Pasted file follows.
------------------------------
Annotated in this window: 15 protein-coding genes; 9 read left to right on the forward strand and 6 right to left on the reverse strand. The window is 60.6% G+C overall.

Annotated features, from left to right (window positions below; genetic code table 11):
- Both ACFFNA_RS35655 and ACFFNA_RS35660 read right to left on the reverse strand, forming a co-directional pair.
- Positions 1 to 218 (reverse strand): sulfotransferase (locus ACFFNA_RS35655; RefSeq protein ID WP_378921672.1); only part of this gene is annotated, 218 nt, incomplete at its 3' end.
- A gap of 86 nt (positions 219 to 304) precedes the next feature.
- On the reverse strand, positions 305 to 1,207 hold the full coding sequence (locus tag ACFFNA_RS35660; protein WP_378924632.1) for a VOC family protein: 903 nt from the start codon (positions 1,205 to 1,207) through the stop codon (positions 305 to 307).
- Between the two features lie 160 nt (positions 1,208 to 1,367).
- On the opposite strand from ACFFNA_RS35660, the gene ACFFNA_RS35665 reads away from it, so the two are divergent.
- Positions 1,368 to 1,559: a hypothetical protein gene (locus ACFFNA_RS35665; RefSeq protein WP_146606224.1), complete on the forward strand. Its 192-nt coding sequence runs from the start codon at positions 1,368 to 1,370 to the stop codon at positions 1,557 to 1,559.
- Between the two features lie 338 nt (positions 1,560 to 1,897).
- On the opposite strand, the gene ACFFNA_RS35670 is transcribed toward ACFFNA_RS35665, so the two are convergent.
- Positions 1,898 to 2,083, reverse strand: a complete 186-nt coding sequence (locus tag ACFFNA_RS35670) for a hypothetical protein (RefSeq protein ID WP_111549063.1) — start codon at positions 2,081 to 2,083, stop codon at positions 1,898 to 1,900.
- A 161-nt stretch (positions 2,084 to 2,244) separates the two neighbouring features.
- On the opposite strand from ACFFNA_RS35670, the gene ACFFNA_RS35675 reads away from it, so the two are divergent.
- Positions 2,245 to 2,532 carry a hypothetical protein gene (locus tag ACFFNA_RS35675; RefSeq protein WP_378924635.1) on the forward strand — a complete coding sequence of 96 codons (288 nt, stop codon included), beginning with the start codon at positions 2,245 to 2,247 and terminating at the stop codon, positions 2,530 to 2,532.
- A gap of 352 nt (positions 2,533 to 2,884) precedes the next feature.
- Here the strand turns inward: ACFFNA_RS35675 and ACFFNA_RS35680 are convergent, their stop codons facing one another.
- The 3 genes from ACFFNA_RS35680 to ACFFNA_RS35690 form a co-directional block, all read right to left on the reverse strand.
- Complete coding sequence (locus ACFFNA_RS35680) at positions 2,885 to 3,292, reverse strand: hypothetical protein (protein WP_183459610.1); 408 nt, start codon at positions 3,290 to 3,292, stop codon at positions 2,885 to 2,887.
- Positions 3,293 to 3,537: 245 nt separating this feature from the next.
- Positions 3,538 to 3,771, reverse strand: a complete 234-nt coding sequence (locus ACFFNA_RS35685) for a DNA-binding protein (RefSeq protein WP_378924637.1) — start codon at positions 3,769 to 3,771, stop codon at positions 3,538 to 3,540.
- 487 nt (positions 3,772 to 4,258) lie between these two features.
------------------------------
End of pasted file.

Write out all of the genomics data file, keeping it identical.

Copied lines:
Annotated in this window: 15 protein-coding genes; 9 read left to right on the forward strand and 6 right to left on the reverse strand. The window is 60.6% G+C overall.

Annotated features, from left to right (window positions below; genetic code table 11):
- Both ACFFNA_RS35655 and ACFFNA_RS35660 read right to left on the reverse strand, forming a co-directional pair.
- Positions 1 to 218 (reverse strand): sulfotransferase (locus ACFFNA_RS35655; RefSeq protein ID WP_378921672.1); only part of this gene is annotated, 218 nt, incomplete at its 3' end.
- A gap of 86 nt (positions 219 to 304) precedes the next feature.
- On the reverse strand, positions 305 to 1,207 hold the full coding sequence (locus tag ACFFNA_RS35660; protein WP_378924632.1) for a VOC family protein: 903 nt from the start codon (positions 1,205 to 1,207) through the stop codon (positions 305 to 307).
- Between the two features lie 160 nt (positions 1,208 to 1,367).
- On the opposite strand from ACFFNA_RS35660, the gene ACFFNA_RS35665 reads away from it, so the two are divergent.
- Positions 1,368 to 1,559: a hypothetical protein gene (locus ACFFNA_RS35665; RefSeq protein WP_146606224.1), complete on the forward strand. Its 192-nt coding sequence runs from the start codon at positions 1,368 to 1,370 to the stop codon at positions 1,557 to 1,559.
- Between the two features lie 338 nt (positions 1,560 to 1,897).
- On the opposite strand, the gene ACFFNA_RS35670 is transcribed toward ACFFNA_RS35665, so the two are convergent.
- Positions 1,898 to 2,083, reverse strand: a complete 186-nt coding sequence (locus tag ACFFNA_RS35670) for a hypothetical protein (RefSeq protein ID WP_111549063.1) — start codon at positions 2,081 to 2,083, stop codon at positions 1,898 to 1,900.
- A 161-nt stretch (positions 2,084 to 2,244) separates the two neighbouring features.
- On the opposite strand from ACFFNA_RS35670, the gene ACFFNA_RS35675 reads away from it, so the two are divergent.
- Positions 2,245 to 2,532 carry a hypothetical protein gene (locus tag ACFFNA_RS35675; RefSeq protein WP_378924635.1) on the forward strand — a complete coding sequence of 96 codons (288 nt, stop codon included), beginning with the start codon at positions 2,245 to 2,247 and terminating at the stop codon, positions 2,530 to 2,532.
- A gap of 352 nt (positions 2,533 to 2,884) precedes the next feature.
- Here the strand turns inward: ACFFNA_RS35675 and ACFFNA_RS35680 are convergent, their stop codons facing one another.
- The 3 genes from ACFFNA_RS35680 to ACFFNA_RS35690 form a co-directional block, all read right to left on the reverse strand.
- Complete coding sequence (locus ACFFNA_RS35680) at positions 2,885 to 3,292, reverse strand: hypothetical protein (protein WP_183459610.1); 408 nt, start codon at positions 3,290 to 3,292, stop codon at positions 2,885 to 2,887.
- Positions 3,293 to 3,537: 245 nt separating this feature from the next.
- Positions 3,538 to 3,771, reverse strand: a complete 234-nt coding sequence (locus ACFFNA_RS35685) for a DNA-binding protein (RefSeq protein WP_378924637.1) — start codon at positions 3,769 to 3,771, stop codon at positions 3,538 to 3,540.
- 487 nt (positions 3,772 to 4,258) lie between these two features.